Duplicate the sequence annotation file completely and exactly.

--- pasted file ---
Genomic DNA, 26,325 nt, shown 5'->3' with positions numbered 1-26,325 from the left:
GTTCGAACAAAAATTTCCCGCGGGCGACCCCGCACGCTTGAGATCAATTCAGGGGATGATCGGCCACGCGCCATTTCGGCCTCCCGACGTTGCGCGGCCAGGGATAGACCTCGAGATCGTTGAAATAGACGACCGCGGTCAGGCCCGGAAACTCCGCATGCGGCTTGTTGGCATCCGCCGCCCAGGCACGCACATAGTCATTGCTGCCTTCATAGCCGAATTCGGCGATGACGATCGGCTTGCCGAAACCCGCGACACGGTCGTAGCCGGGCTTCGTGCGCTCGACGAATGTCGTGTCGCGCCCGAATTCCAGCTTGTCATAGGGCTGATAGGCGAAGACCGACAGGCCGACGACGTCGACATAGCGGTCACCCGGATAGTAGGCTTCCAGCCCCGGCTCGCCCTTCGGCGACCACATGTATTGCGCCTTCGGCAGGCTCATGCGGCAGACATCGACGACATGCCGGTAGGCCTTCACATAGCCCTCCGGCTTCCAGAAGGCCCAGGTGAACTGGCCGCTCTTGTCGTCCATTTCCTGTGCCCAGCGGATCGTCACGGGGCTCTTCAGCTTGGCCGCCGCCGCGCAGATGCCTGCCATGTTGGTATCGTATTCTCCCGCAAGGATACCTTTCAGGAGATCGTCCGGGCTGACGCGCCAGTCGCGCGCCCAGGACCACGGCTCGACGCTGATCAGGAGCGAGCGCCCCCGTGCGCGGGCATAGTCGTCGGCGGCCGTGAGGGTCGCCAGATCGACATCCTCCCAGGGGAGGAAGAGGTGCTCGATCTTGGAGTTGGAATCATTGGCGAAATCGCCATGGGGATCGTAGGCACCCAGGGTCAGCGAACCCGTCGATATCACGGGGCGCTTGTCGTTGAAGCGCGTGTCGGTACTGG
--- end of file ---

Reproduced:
Genomic DNA, 26,325 nt, shown 5'->3' with positions numbered 1-26,325 from the left:
GTTCGAACAAAAATTTCCCGCGGGCGACCCCGCACGCTTGAGATCAATTCAGGGGATGATCGGCCACGCGCCATTTCGGCCTCCCGACGTTGCGCGGCCAGGGATAGACCTCGAGATCGTTGAAATAGACGACCGCGGTCAGGCCCGGAAACTCCGCATGCGGCTTGTTGGCATCCGCCGCCCAGGCACGCACATAGTCATTGCTGCCTTCATAGCCGAATTCGGCGATGACGATCGGCTTGCCGAAACCCGCGACACGGTCGTAGCCGGGCTTCGTGCGCTCGACGAATGTCGTGTCGCGCCCGAATTCCAGCTTGTCATAGGGCTGATAGGCGAAGACCGACAGGCCGACGACGTCGACATAGCGGTCACCCGGATAGTAGGCTTCCAGCCCCGGCTCGCCCTTCGGCGACCACATGTATTGCGCCTTCGGCAGGCTCATGCGGCAGACATCGACGACATGCCGGTAGGCCTTCACATAGCCCTCCGGCTTCCAGAAGGCCCAGGTGAACTGGCCGCTCTTGTCGTCCATTTCCTGTGCCCAGCGGATCGTCACGGGGCTCTTCAGCTTGGCCGCCGCCGCGCAGATGCCTGCCATGTTGGTATCGTATTCTCCCGCAAGGATACCTTTCAGGAGATCGTCCGGGCTGACGCGCCAGTCGCGCGCCCAGGACCACGGCTCGACGCTGATCAGGAGCGAGCGCCCCCGTGCGCGGGCATAGTCGTCGGCGGCCGTGAGGGTCGCCAGATCGACATCCTCCCAGGGGAGGAAGAGGTGCTCGATCTTGGAGTTGGAATCATTGGCGAAATCGCCATGGGGATCGTAGGCACCCAGGGTCAGCGAACCCGTCGATATCACGGGGCGCTTGTCGTTGAAGCGCGTGTCGGTACTGG